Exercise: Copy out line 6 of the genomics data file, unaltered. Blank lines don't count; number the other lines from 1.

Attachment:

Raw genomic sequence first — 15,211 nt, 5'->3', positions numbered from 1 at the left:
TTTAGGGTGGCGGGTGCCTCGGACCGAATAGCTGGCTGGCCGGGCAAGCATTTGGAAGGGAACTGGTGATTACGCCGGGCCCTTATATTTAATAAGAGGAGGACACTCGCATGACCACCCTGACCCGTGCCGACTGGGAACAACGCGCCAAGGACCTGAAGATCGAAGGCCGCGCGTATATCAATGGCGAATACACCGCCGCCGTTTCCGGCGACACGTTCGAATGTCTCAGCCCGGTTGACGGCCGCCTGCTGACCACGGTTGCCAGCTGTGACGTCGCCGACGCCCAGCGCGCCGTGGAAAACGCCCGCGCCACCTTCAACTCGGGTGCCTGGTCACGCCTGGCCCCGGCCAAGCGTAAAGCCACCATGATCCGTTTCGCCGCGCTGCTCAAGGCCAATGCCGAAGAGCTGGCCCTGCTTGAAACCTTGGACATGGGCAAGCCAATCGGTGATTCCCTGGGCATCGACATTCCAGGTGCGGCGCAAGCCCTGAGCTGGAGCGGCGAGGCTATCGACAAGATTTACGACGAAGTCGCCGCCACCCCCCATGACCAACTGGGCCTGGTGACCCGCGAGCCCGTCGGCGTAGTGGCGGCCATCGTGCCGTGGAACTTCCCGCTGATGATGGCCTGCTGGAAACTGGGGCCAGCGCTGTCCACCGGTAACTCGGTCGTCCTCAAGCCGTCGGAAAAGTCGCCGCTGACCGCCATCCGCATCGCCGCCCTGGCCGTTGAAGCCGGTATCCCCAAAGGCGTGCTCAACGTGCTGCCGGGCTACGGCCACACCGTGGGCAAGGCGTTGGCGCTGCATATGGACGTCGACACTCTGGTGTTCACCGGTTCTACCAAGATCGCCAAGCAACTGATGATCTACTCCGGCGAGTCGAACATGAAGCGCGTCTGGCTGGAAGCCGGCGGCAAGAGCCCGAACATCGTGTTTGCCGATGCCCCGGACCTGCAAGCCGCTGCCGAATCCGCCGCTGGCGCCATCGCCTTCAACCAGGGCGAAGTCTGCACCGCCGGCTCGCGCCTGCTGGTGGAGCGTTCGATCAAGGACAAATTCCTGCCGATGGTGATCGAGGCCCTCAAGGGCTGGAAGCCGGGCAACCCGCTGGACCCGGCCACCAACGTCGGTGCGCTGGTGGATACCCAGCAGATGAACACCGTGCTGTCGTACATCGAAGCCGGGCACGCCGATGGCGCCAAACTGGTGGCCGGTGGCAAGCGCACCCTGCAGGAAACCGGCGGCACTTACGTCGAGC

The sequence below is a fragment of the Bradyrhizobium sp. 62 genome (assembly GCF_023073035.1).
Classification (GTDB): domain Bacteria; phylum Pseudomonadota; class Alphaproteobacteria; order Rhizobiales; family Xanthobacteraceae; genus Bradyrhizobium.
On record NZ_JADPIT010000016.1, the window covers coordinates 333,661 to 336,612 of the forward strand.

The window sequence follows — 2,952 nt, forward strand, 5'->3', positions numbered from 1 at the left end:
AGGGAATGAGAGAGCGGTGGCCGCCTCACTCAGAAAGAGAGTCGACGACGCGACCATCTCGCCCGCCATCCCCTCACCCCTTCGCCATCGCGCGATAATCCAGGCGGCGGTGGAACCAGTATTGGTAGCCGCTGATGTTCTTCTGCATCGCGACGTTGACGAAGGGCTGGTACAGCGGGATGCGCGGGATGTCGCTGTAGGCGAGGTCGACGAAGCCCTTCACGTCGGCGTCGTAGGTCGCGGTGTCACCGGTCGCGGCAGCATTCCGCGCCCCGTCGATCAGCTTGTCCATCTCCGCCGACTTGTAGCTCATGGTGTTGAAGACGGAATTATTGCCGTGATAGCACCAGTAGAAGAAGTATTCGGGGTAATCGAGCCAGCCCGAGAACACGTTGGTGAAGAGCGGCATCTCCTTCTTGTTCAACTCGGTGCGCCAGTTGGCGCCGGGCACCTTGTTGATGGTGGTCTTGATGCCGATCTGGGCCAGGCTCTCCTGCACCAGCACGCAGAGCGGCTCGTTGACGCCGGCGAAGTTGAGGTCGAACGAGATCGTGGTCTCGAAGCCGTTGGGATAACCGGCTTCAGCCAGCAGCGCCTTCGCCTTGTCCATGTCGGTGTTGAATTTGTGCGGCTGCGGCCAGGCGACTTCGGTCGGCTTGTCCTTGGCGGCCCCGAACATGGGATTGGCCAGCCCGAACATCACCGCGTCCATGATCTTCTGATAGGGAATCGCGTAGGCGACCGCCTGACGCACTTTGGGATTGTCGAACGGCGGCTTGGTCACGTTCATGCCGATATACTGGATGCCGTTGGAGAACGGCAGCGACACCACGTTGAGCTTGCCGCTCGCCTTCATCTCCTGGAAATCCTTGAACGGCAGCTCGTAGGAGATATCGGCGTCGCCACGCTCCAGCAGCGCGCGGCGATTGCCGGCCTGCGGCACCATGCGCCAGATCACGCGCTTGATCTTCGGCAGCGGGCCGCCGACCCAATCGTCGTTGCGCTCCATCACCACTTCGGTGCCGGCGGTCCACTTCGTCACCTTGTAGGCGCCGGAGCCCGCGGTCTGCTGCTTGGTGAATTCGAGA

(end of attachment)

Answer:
The window sequence follows — 2,952 nt, forward strand, 5'->3', positions numbered from 1 at the left end: